Sanofi’s SAR445088 possible successor to Enjaymo

Experimental treatment for CAD shows promise in preclinical research

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by Andrea Lobo |

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Sanofi’s experimental therapy SAR445088 effectively blocks the classic complement pathway — a part of the immune system that’s implicated in cold agglutinin disease (CAD) — and reduced red blood cell destruction in a cellular model of CAD, a study showed.

SAR445088’s more targeted action may make it a successor to Sanofi’s Enjaymo (sutimlimab-jome), an approved CAD treatment that also suppresses the classic complement pathway.

The next-generation therapy is currently being tested in adults with CAD in a Europe-based Phase 1 clinical trial (NCT04802057).

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Therapy targeting CAD self-reactive antibodies shows promise in lab

The study, “Anti-C1s humanized monoclonal antibody SAR445088: A classical pathway complement inhibitor specific for the active form of C1s,” was published in the journal Clinical Immunology.

CAD is caused by a specific type of self-reactive antibodies called cold agglutinins that attack and destroy red blood cells at low temperatures. The immune complement cascade, particularly its classical pathway, is involved in this process.

Enjaymo, treatment for CAD, approved last year

Enjaymo, which was approved last year as a CAD treatment, is an antibody-based therapy that selectively blocks the activity of complement component 1s (C1s), which is responsible for initiating the classical complement cascade.

The therapy — administered once weekly for the first two weeks, and every other week thereafter — was shown to significantly reduce red blood cell destruction and symptoms of CAD.

As a potential Enjaymo successor, Sanofi developed SAR445088, an antibody-based therapy that specifically binds to and blocks the active form of C1s, leaving its inactive form, found at much higher levels, untouched.

This means that less of the therapy is wasted on non-targets, and that its pharmacokinetics (movement through, in, and out of the body) is improved.

“In turn, this may lower the dose and/or reduce the dosing frequency required for SAR445088,” the researchers wrote.

SAR445088 is a humanized version of TNT005, a mouse antibody that targets the active form of human C1s. A humanized antibody results from the modification of the original protein sequence to increase its similarity to a human antibody, allowing its use by people.

Comparing SAR445088 and TNT005

Now, researchers at Sanofi conducted laboratory experiments comparing the properties of SAR445088 with those of TNT005 to ensure that the former’s humanization process had not altered its complement-blocking properties.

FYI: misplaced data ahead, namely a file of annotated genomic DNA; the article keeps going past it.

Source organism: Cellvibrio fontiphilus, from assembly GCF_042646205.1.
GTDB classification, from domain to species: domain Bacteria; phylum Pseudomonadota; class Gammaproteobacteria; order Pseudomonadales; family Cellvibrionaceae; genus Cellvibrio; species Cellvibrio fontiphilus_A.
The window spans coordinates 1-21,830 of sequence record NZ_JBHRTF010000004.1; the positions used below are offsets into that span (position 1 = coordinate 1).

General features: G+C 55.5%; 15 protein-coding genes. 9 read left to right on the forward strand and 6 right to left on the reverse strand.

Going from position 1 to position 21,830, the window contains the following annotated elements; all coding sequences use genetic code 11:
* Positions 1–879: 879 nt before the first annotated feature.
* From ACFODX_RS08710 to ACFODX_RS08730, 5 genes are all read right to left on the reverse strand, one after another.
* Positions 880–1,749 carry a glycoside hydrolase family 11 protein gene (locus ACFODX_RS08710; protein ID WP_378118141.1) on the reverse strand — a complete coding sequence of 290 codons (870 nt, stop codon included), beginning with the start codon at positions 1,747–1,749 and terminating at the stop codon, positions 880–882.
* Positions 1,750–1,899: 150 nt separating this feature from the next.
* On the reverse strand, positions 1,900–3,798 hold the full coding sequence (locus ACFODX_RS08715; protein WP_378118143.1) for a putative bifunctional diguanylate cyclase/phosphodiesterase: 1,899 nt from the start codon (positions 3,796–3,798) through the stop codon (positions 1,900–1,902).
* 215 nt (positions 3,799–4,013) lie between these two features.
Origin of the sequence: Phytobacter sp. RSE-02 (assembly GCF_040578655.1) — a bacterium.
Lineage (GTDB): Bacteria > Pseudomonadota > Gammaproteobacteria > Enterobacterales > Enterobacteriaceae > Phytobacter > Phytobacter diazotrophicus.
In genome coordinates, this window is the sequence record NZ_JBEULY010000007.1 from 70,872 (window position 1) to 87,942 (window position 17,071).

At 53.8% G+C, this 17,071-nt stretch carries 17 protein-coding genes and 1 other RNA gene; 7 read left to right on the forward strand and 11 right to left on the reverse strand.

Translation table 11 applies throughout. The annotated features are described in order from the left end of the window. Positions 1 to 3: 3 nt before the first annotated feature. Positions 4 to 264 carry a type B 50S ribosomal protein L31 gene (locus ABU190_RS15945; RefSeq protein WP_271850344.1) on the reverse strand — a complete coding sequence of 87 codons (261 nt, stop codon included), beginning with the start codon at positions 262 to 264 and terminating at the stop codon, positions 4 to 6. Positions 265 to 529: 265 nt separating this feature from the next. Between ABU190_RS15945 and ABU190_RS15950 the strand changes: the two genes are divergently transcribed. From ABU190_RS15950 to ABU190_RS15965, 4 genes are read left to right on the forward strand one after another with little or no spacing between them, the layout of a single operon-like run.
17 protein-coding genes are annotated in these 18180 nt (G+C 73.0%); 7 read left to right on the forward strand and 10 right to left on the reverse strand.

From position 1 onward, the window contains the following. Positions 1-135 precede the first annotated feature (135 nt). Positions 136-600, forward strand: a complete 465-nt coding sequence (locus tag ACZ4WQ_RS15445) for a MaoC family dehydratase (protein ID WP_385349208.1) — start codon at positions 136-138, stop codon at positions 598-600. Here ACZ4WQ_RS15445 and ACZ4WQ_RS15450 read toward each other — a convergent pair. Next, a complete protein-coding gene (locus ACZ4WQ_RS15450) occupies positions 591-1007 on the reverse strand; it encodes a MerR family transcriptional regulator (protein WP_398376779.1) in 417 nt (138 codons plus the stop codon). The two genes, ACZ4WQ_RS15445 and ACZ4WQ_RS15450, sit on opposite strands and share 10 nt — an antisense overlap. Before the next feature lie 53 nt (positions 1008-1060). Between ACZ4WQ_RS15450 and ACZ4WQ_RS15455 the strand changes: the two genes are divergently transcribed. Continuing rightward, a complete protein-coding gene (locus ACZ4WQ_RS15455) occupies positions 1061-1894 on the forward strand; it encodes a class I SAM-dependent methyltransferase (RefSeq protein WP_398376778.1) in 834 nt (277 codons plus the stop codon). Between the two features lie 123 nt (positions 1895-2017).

They found that SAR445088 demonstrated high selectivity for active C1s and that it binds to C1s with a similar strength to its parental antibody TNT005.

Both antibodies were shown to be potent and selective suppressors of the classic complement pathway, leaving other complement pathways unchanged. Also, they both reduced classic complement-mediated destruction of red blood cells in sheep.

The researchers then conducted tests on a cellular model of CAD that uses blood from people with the disease. Instead of SAR445088, they used another of its precursors, TNT010, that differs only by two amino acids (protein’s building blocks) and shares the same C1s-binding region.

As such, “use of TNT010 is considered equivalent to SAR445088,” the team wrote.

Results showed that TNT010 was able to effectively suppress the deposition of C3b in healthy red blood cells exposed to blood from CAD patients, as well as C3b-mediated red blood cell phagocytosis.

Red blood cell phagocytosis is a process in which these cells are engulfed, or eaten, by certain immune cells in the spleen and liver and that has been shown to contribute to red blood cell destruction in CAD.

Animal studies needed

These findings support SAR445088’s therapeutic potential for classical pathway-driven diseases, but studies in animal models are needed to confirm its beneficial effects, the team noted.

“SAR445088 is a potent inhibitor of the [classic pathway] and the first antibody tested in the clinic specific for the active form of C1s,” the researchers wrote, adding that “while it may have certain advantages compared to [Enjaymo], additional studies and clinical trials will be required to determine the unique benefits of each drug.”

In a previous Phase 1 trial, single and multiple doses of SAR445088 were found to be generally safe and to have favorable pharmacokinetic and pharmacodynamic profiles in healthy volunteers.

Another Phase 1 trial, begun in March 2021, is evaluating the long-term safety, tolerability, pharmacokinetics, pharmacodynamics, and immunogenicity of multiple doses of SAR445088 in nine adults with CAD. These may include patients who had received the therapy in a previous trial and those who never had been treated with it.

Pharmacodynamics refers to the therapy’s effects on the body, which in this study will be focused on complement activity. Immunogenicity is the therapy’s ability to trigger an immune response against it.

Preliminary efficacy measures, such as SAR445088’s effects on complement-mediated red blood cell destruction, also will be assessed.

The therapy also is being tested in trials of people with other disorders mediated by the classic complement pathway.